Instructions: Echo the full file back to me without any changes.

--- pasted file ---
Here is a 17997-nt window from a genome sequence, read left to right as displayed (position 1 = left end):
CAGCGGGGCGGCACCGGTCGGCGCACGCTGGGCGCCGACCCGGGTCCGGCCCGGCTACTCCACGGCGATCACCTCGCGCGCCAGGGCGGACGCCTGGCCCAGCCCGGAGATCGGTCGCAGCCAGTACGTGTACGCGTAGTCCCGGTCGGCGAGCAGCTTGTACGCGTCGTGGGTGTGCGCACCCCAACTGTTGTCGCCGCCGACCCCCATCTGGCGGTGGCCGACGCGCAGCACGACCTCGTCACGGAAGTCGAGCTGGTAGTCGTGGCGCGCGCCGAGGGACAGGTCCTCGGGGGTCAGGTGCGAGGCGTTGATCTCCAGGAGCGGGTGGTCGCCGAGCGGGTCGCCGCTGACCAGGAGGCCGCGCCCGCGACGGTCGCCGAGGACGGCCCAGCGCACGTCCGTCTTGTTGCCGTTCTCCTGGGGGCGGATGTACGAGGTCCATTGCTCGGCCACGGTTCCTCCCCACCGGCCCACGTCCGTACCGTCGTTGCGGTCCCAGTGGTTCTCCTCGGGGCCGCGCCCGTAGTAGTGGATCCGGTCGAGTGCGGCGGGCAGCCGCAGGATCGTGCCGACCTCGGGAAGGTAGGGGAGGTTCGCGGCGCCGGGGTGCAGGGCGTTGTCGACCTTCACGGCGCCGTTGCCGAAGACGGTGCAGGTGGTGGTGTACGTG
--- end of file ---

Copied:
Here is a 17997-nt window from a genome sequence, read left to right as displayed (position 1 = left end):
CAGCGGGGCGGCACCGGTCGGCGCACGCTGGGCGCCGACCCGGGTCCGGCCCGGCTACTCCACGGCGATCACCTCGCGCGCCAGGGCGGACGCCTGGCCCAGCCCGGAGATCGGTCGCAGCCAGTACGTGTACGCGTAGTCCCGGTCGGCGAGCAGCTTGTACGCGTCGTGGGTGTGCGCACCCCAACTGTTGTCGCCGCCGACCCCCATCTGGCGGTGGCCGACGCGCAGCACGACCTCGTCACGGAAGTCGAGCTGGTAGTCGTGGCGCGCGCCGAGGGACAGGTCCTCGGGGGTCAGGTGCGAGGCGTTGATCTCCAGGAGCGGGTGGTCGCCGAGCGGGTCGCCGCTGACCAGGAGGCCGCGCCCGCGACGGTCGCCGAGGACGGCCCAGCGCACGTCCGTCTTGTTGCCGTTCTCCTGGGGGCGGATGTACGAGGTCCATTGCTCGGCCACGGTTCCTCCCCACCGGCCCACGTCCGTACCGTCGTTGCGGTCCCAGTGGTTCTCCTCGGGGCCGCGCCCGTAGTAGTGGATCCGGTCGAGTGCGGCGGGCAGCCGCAGGATCGTGCCGACCTCGGGAAGGTAGGGGAGGTTCGCGGCGCCGGGGTGCAGGGCGTTGTCGACCTTCACGGCGCCGTTGCCGAAGACGGTGCAGGTGGTGGTGTACGTG